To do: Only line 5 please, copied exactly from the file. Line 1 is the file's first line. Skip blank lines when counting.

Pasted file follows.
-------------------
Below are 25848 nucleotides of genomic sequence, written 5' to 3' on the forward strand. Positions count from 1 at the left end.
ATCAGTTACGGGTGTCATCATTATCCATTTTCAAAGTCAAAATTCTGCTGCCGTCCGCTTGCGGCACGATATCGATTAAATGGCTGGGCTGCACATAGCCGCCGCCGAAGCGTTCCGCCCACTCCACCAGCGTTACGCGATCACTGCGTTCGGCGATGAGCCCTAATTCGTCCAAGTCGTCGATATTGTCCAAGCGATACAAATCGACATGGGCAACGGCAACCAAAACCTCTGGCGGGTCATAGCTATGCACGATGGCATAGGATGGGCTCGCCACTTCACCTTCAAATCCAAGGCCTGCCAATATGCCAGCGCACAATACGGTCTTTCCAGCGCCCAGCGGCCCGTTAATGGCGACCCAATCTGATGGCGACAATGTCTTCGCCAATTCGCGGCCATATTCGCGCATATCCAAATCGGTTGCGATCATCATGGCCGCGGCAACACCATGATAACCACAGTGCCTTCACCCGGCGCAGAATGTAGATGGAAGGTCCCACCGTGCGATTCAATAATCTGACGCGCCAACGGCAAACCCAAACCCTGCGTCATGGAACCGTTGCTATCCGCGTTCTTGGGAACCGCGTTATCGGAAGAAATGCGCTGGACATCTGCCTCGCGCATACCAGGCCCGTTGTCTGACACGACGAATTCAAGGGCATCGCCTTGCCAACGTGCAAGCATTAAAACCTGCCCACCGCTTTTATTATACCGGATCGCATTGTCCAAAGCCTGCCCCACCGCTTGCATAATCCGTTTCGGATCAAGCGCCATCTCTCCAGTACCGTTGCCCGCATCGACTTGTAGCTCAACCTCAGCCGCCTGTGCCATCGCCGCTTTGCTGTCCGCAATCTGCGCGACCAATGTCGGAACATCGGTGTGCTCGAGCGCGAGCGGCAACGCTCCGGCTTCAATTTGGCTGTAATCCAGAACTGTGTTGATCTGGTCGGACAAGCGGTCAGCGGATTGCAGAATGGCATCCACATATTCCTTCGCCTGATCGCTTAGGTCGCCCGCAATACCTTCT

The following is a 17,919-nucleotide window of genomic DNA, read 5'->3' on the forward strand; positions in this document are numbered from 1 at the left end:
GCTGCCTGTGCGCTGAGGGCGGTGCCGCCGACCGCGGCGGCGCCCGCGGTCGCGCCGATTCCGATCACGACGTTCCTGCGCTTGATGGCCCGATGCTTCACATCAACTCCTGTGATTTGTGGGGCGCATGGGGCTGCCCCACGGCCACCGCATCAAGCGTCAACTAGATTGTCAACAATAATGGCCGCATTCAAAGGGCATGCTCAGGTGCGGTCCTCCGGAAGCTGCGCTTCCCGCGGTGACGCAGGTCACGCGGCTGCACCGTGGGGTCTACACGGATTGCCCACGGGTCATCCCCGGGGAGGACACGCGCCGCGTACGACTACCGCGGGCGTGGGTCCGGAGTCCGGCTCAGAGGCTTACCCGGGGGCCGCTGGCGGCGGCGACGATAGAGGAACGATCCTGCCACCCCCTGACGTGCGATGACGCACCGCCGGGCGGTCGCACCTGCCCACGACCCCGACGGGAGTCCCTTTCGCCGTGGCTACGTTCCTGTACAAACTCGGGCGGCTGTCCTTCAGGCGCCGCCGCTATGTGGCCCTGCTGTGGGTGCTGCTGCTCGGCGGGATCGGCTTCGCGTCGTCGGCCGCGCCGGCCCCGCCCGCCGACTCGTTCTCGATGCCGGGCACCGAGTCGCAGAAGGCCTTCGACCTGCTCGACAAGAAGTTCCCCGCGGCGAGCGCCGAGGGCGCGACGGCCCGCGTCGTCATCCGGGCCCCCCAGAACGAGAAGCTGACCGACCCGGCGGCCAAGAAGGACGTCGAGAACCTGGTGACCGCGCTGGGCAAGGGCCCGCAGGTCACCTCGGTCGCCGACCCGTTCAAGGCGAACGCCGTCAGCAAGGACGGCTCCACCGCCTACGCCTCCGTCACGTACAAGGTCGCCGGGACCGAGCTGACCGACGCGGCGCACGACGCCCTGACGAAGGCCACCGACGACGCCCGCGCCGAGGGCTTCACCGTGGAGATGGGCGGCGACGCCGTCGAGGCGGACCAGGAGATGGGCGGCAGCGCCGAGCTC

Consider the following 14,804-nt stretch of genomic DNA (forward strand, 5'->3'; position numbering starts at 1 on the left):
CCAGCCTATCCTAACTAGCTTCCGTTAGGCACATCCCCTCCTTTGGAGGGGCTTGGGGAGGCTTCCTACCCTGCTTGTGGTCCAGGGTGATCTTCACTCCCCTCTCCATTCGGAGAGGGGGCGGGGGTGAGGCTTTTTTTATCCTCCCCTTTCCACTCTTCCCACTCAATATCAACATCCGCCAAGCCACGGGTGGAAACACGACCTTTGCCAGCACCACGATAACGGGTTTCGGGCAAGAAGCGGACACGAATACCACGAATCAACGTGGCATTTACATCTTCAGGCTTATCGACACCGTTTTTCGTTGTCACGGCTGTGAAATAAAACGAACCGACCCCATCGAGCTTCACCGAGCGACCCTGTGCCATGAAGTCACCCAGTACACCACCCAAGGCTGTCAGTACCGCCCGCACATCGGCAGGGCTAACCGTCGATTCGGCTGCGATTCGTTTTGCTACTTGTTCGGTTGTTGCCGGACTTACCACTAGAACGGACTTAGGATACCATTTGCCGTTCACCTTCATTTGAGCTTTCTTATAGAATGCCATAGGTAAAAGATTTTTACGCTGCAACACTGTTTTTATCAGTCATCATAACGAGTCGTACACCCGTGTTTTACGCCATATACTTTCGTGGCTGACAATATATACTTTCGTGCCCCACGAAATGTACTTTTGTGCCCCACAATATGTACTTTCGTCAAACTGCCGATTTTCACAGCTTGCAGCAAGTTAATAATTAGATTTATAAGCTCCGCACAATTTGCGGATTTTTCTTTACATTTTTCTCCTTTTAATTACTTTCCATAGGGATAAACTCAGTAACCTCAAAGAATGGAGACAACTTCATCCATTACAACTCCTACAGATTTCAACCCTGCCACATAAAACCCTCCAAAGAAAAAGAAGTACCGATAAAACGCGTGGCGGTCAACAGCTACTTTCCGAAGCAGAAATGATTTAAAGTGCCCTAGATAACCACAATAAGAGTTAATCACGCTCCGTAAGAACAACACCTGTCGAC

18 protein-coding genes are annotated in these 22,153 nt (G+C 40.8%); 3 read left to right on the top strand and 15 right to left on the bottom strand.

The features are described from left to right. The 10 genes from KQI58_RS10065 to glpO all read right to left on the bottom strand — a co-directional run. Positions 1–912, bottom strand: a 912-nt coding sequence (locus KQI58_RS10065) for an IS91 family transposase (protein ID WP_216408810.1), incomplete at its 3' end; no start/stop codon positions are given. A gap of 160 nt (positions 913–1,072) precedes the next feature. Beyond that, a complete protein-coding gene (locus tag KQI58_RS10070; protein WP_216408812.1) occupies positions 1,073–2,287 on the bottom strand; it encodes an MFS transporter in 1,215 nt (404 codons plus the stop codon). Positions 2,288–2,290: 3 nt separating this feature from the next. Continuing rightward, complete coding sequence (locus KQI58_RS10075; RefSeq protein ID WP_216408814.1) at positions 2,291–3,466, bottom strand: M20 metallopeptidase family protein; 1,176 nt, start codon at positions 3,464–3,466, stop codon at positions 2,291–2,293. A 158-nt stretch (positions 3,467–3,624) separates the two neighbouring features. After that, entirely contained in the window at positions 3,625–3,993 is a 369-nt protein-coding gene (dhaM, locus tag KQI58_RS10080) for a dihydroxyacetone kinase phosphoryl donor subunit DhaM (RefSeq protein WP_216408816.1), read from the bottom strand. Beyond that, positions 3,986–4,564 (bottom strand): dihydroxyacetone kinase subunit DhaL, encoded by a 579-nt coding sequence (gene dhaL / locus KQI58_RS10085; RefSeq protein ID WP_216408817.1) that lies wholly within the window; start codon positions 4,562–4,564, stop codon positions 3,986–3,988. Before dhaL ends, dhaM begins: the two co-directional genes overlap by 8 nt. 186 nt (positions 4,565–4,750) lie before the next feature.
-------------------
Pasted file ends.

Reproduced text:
Consider the following 14,804-nt stretch of genomic DNA (forward strand, 5'->3'; position numbering starts at 1 on the left):